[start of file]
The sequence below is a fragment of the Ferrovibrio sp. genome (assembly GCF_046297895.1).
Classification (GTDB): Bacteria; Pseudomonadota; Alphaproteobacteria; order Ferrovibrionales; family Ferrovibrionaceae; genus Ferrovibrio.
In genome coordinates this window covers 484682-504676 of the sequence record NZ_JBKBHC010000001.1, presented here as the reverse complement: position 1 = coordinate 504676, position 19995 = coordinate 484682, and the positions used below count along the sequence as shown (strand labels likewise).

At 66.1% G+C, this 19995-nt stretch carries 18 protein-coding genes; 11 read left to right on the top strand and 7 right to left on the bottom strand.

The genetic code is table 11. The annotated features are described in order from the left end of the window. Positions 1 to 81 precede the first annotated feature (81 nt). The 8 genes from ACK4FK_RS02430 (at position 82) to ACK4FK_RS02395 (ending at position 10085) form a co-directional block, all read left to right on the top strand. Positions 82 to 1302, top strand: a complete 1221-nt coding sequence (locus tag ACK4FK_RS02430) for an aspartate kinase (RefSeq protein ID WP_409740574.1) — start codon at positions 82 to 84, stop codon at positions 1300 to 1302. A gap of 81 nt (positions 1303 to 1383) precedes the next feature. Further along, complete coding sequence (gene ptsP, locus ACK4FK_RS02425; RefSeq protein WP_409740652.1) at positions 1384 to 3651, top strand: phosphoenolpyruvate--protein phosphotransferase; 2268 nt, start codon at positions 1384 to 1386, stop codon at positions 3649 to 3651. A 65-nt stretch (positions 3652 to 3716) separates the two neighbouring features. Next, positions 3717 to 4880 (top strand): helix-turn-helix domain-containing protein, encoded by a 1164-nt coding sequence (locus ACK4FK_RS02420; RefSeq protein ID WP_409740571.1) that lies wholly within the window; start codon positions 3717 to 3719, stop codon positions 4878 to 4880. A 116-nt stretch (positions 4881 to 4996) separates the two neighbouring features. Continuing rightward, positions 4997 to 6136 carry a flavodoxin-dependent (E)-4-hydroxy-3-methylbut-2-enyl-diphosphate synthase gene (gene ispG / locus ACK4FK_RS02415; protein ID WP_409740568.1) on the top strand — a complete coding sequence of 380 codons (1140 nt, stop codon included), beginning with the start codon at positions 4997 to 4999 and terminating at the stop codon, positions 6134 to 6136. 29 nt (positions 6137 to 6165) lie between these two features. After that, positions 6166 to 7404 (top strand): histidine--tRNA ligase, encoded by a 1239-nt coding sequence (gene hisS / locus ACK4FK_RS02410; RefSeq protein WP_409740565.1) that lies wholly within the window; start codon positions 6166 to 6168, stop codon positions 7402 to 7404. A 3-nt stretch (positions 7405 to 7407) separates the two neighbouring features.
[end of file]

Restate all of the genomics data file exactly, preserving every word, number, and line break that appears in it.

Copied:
The sequence below is a fragment of the Ferrovibrio sp. genome (assembly GCF_046297895.1).
Classification (GTDB): Bacteria; Pseudomonadota; Alphaproteobacteria; order Ferrovibrionales; family Ferrovibrionaceae; genus Ferrovibrio.
In genome coordinates this window covers 484682-504676 of the sequence record NZ_JBKBHC010000001.1, presented here as the reverse complement: position 1 = coordinate 504676, position 19995 = coordinate 484682, and the positions used below count along the sequence as shown (strand labels likewise).

At 66.1% G+C, this 19995-nt stretch carries 18 protein-coding genes; 11 read left to right on the top strand and 7 right to left on the bottom strand.

The genetic code is table 11. The annotated features are described in order from the left end of the window. Positions 1 to 81 precede the first annotated feature (81 nt). The 8 genes from ACK4FK_RS02430 (at position 82) to ACK4FK_RS02395 (ending at position 10085) form a co-directional block, all read left to right on the top strand. Positions 82 to 1302, top strand: a complete 1221-nt coding sequence (locus tag ACK4FK_RS02430) for an aspartate kinase (RefSeq protein ID WP_409740574.1) — start codon at positions 82 to 84, stop codon at positions 1300 to 1302. A gap of 81 nt (positions 1303 to 1383) precedes the next feature. Further along, complete coding sequence (gene ptsP, locus ACK4FK_RS02425; RefSeq protein WP_409740652.1) at positions 1384 to 3651, top strand: phosphoenolpyruvate--protein phosphotransferase; 2268 nt, start codon at positions 1384 to 1386, stop codon at positions 3649 to 3651. A 65-nt stretch (positions 3652 to 3716) separates the two neighbouring features. Next, positions 3717 to 4880 (top strand): helix-turn-helix domain-containing protein, encoded by a 1164-nt coding sequence (locus ACK4FK_RS02420; RefSeq protein ID WP_409740571.1) that lies wholly within the window; start codon positions 3717 to 3719, stop codon positions 4878 to 4880. A 116-nt stretch (positions 4881 to 4996) separates the two neighbouring features. Continuing rightward, positions 4997 to 6136 carry a flavodoxin-dependent (E)-4-hydroxy-3-methylbut-2-enyl-diphosphate synthase gene (gene ispG / locus ACK4FK_RS02415; protein ID WP_409740568.1) on the top strand — a complete coding sequence of 380 codons (1140 nt, stop codon included), beginning with the start codon at positions 4997 to 4999 and terminating at the stop codon, positions 6134 to 6136. 29 nt (positions 6137 to 6165) lie between these two features. After that, positions 6166 to 7404 (top strand): histidine--tRNA ligase, encoded by a 1239-nt coding sequence (gene hisS / locus ACK4FK_RS02410; RefSeq protein WP_409740565.1) that lies wholly within the window; start codon positions 6166 to 6168, stop codon positions 7402 to 7404. A 3-nt stretch (positions 7405 to 7407) separates the two neighbouring features.